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Bank of America (BAC) could lose a $480M revenue stream (3% of 2011 earnings), says Matthew...

Bank of America (BAC) could lose a $480M revenue stream (3% of 2011 earnings), says Matthew O'Connor, thanks to expected new rules requiring banks process debit card transactions in the order they occur rather than from largest to smallest. Several big banks have already changed, but BofA - among others - hasn't, and continues to enjoy the easy money.
Comments (25)
  • davidingeorgia
    , contributor
    Comments (2713) | Send Message
     
    And the folks at B of A continue to wonder why almost no one trusts them?
    11 Jul 2012, 07:38 AM Reply Like
  • robgra
    , contributor
    Comments (354) | Send Message
     
    I will never again willingly do business with them.
    11 Jul 2012, 07:55 AM Reply Like
  • bbro
    , contributor
    Comments (9327) | Send Message
     
    Spoken like an Occupy Wall Streeter....
    11 Jul 2012, 07:47 AM Reply Like
  • davidingeorgia
    , contributor
    Comments (2713) | Send Message
     
    LOL! I doubt you intended it that way, but thanks for the early morning laughter. Oh my yes. An Occupy Wall Streeter? LOL. Yes, indeed.
    11 Jul 2012, 07:57 AM Reply Like
  • Pwdrskir
    , contributor
    Comments (135) | Send Message
     
    Or a true Capitalist who makes a choice based on a offerings, product and service.
    11 Jul 2012, 09:03 AM Reply Like
  • MexCom
    , contributor
    Comments (3050) | Send Message
     
    Writing a check with insufficient funds is fraud. Better to prosecute the offenders and permanently kill their accounts - who needs the aggravation. The lost revenue is nothing compared to the saved costs.
    11 Jul 2012, 08:09 AM Reply Like
  • Tricky
    , contributor
    Comments (1583) | Send Message
     
    It's not really a matter of fraud, more of carelessness. Customers who regularly rack up "bounce fees" are amongst a bank's most profitable retail segments.
    11 Jul 2012, 08:59 AM Reply Like
  • PeterScriabin
    , contributor
    Comments (189) | Send Message
     
    I followed all the links SA offered and am still no clearer how the order of processing affects the Banks' incomes, in particular how customers are hurt.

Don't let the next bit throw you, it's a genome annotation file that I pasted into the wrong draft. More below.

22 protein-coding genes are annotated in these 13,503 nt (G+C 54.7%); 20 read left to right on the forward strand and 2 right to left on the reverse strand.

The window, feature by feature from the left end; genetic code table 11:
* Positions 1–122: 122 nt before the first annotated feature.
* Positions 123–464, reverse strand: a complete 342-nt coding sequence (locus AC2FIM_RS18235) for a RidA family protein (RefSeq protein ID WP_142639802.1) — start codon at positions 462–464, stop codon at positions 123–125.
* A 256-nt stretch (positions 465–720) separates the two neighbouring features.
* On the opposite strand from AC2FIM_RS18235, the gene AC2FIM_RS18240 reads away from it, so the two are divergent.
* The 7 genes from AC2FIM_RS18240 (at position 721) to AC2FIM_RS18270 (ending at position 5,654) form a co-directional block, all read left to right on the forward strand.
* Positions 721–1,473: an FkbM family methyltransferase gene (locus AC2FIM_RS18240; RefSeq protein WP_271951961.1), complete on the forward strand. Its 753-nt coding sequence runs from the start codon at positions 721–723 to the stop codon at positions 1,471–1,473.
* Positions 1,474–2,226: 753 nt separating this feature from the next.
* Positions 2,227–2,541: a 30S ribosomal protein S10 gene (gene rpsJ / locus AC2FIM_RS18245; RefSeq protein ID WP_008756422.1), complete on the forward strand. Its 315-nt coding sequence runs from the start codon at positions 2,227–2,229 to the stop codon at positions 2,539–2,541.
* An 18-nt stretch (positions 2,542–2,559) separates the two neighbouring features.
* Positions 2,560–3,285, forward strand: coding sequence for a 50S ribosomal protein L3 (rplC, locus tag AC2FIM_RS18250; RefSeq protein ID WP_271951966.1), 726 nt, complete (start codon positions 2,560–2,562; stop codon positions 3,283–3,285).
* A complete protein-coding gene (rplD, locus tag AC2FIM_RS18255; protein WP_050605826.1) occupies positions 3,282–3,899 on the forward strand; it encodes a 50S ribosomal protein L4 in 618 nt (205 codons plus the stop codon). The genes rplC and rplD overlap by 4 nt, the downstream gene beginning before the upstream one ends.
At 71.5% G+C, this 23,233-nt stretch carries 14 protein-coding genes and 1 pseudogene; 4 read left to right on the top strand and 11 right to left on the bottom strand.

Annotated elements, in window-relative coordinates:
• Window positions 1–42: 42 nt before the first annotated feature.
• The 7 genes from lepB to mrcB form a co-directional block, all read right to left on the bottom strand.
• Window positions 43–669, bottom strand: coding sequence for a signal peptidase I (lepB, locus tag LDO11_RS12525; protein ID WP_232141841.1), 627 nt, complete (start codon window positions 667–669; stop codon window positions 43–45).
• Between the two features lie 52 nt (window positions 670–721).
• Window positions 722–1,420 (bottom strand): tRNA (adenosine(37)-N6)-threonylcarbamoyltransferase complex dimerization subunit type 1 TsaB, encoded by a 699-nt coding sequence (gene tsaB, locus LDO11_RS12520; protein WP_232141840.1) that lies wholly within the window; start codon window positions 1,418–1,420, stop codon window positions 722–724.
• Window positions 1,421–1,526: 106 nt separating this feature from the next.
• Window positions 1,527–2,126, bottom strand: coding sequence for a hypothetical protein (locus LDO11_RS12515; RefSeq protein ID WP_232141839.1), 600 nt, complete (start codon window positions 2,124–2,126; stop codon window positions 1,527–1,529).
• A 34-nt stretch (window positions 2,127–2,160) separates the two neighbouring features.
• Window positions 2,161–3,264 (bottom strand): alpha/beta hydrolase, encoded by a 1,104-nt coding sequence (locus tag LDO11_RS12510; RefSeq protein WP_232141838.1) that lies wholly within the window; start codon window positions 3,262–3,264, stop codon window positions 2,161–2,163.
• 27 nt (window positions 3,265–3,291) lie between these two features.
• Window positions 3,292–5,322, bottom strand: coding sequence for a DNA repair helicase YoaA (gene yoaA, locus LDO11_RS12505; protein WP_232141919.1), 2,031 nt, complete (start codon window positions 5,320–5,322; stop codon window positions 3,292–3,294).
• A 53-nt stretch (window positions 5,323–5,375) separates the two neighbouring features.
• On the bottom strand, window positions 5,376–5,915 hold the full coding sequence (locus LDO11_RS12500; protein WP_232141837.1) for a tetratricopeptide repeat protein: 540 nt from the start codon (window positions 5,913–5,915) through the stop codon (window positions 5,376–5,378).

Since davidingeorgia and robgra are clearly butt-hurt about it, perhaps they (or someone else) can explain? Thanks...
    11 Jul 2012, 08:20 AM Reply Like
  • Netrilix
    , contributor
    Comments (2) | Send Message
     
    Essentially it comes down to overdraft fees. If a bank account has $200 in it, and the bank receives charges in the order $20, $25, and $210 they would presumably charge the first two charges first, bringing the account to $155, and then imposing a single ~$35 overdraft fee when the $210 is drawn.

     

    Bank of America would hold all three charges, and then process them in order from highest value to lowest value. Now the $210 is drawn first, knocking the account negative immediately and incurring a ~$35 overdraft fee on the first transaction AND two more overdraft fees for the $25 and $20 transactions since the account is already negative. This allows BAC to collect $105 in overdraft fees in the same situation that other banks would only collect $35.

     

    BAC and many consumers feel this is fair because the person is being heavily penalized for spending money they don't have, while other consumers equate the multiple overdrafts to kicking someone while they're down, especially with the bank deliberately changing the order of charges to maximize the penalty.

     

    Either way, the moral of the story is "Don't Overdraft".
    11 Jul 2012, 10:28 AM Reply Like
  • Poor Texan
    , contributor
    Comments (3529) | Send Message
     
    Net,

     

    Thanks for a clear explanation.
    11 Jul 2012, 12:07 PM Reply Like
  • jackooo
    , contributor
    Comments (1489) | Send Message
     
    Go Bank of America....
    11 Jul 2012, 12:38 PM Reply Like
  • PeterScriabin
    , contributor
    Comments (189) | Send Message
     
    Netrilix - thanks for the explanation! You would think a bank would charge customers according to the costs they impose on the bank, which would simply be the number of days overdrawn multiplied by an overdraft interest rate (with suitable compounding). That's the way it works with a brokerage account that rolls over into margin. Why not the same for a checking account?

     

    These penalty charges for going .01 over the balance seem more like a parent scolding a child, and it's astonishing (and upsetting) that competition doesn't impose a better discipline on the Banks, even in the heavily regulated environment under which we suffer.